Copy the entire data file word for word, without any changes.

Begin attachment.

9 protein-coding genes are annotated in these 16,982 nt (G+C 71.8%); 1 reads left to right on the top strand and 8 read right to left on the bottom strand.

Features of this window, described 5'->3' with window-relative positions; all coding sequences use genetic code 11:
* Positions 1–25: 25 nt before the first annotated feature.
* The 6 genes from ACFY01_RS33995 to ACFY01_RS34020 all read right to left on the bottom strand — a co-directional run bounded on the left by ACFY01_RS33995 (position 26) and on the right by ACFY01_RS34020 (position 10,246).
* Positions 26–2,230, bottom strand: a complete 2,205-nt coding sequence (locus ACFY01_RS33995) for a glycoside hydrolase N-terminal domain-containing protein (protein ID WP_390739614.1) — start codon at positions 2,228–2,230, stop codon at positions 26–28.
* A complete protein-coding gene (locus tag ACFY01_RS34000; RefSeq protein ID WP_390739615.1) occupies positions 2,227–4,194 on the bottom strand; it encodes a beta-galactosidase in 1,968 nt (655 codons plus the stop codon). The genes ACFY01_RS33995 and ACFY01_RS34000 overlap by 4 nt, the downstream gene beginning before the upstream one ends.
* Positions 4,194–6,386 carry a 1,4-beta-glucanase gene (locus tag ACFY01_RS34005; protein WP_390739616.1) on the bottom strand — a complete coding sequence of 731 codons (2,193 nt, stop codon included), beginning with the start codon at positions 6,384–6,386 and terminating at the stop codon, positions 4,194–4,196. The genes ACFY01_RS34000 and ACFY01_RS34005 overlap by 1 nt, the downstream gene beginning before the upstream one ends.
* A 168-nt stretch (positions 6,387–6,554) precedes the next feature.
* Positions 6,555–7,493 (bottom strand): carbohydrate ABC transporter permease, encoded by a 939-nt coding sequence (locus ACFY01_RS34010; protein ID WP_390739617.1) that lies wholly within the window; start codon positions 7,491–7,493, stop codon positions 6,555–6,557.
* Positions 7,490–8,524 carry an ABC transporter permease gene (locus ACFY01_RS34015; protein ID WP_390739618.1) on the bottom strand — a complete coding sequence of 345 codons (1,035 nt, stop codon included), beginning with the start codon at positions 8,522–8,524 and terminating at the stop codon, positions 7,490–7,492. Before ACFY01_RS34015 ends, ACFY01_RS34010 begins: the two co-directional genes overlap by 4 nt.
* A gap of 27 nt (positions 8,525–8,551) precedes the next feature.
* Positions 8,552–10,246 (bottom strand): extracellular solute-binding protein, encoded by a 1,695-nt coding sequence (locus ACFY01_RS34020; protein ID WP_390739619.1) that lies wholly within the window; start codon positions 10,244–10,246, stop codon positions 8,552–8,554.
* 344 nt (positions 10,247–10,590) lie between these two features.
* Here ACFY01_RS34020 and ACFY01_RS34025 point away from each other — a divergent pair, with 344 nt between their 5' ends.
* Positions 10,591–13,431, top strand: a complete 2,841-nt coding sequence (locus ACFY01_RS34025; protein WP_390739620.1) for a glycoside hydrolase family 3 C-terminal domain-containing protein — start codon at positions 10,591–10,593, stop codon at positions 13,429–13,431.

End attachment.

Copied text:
9 protein-coding genes are annotated in these 16,982 nt (G+C 71.8%); 1 reads left to right on the top strand and 8 read right to left on the bottom strand.

Features of this window, described 5'->3' with window-relative positions; all coding sequences use genetic code 11:
* Positions 1–25: 25 nt before the first annotated feature.
* The 6 genes from ACFY01_RS33995 to ACFY01_RS34020 all read right to left on the bottom strand — a co-directional run bounded on the left by ACFY01_RS33995 (position 26) and on the right by ACFY01_RS34020 (position 10,246).
* Positions 26–2,230, bottom strand: a complete 2,205-nt coding sequence (locus ACFY01_RS33995) for a glycoside hydrolase N-terminal domain-containing protein (protein ID WP_390739614.1) — start codon at positions 2,228–2,230, stop codon at positions 26–28.
* A complete protein-coding gene (locus tag ACFY01_RS34000; RefSeq protein ID WP_390739615.1) occupies positions 2,227–4,194 on the bottom strand; it encodes a beta-galactosidase in 1,968 nt (655 codons plus the stop codon). The genes ACFY01_RS33995 and ACFY01_RS34000 overlap by 4 nt, the downstream gene beginning before the upstream one ends.
* Positions 4,194–6,386 carry a 1,4-beta-glucanase gene (locus tag ACFY01_RS34005; protein WP_390739616.1) on the bottom strand — a complete coding sequence of 731 codons (2,193 nt, stop codon included), beginning with the start codon at positions 6,384–6,386 and terminating at the stop codon, positions 4,194–4,196. The genes ACFY01_RS34000 and ACFY01_RS34005 overlap by 1 nt, the downstream gene beginning before the upstream one ends.
* A 168-nt stretch (positions 6,387–6,554) precedes the next feature.
* Positions 6,555–7,493 (bottom strand): carbohydrate ABC transporter permease, encoded by a 939-nt coding sequence (locus ACFY01_RS34010; protein ID WP_390739617.1) that lies wholly within the window; start codon positions 7,491–7,493, stop codon positions 6,555–6,557.
* Positions 7,490–8,524 carry an ABC transporter permease gene (locus ACFY01_RS34015; protein ID WP_390739618.1) on the bottom strand — a complete coding sequence of 345 codons (1,035 nt, stop codon included), beginning with the start codon at positions 8,522–8,524 and terminating at the stop codon, positions 7,490–7,492. Before ACFY01_RS34015 ends, ACFY01_RS34010 begins: the two co-directional genes overlap by 4 nt.
* A gap of 27 nt (positions 8,525–8,551) precedes the next feature.
* Positions 8,552–10,246 (bottom strand): extracellular solute-binding protein, encoded by a 1,695-nt coding sequence (locus ACFY01_RS34020; protein ID WP_390739619.1) that lies wholly within the window; start codon positions 10,244–10,246, stop codon positions 8,552–8,554.
* 344 nt (positions 10,247–10,590) lie between these two features.
* Here ACFY01_RS34020 and ACFY01_RS34025 point away from each other — a divergent pair, with 344 nt between their 5' ends.
* Positions 10,591–13,431, top strand: a complete 2,841-nt coding sequence (locus ACFY01_RS34025; protein WP_390739620.1) for a glycoside hydrolase family 3 C-terminal domain-containing protein — start codon at positions 10,591–10,593, stop codon at positions 13,429–13,431.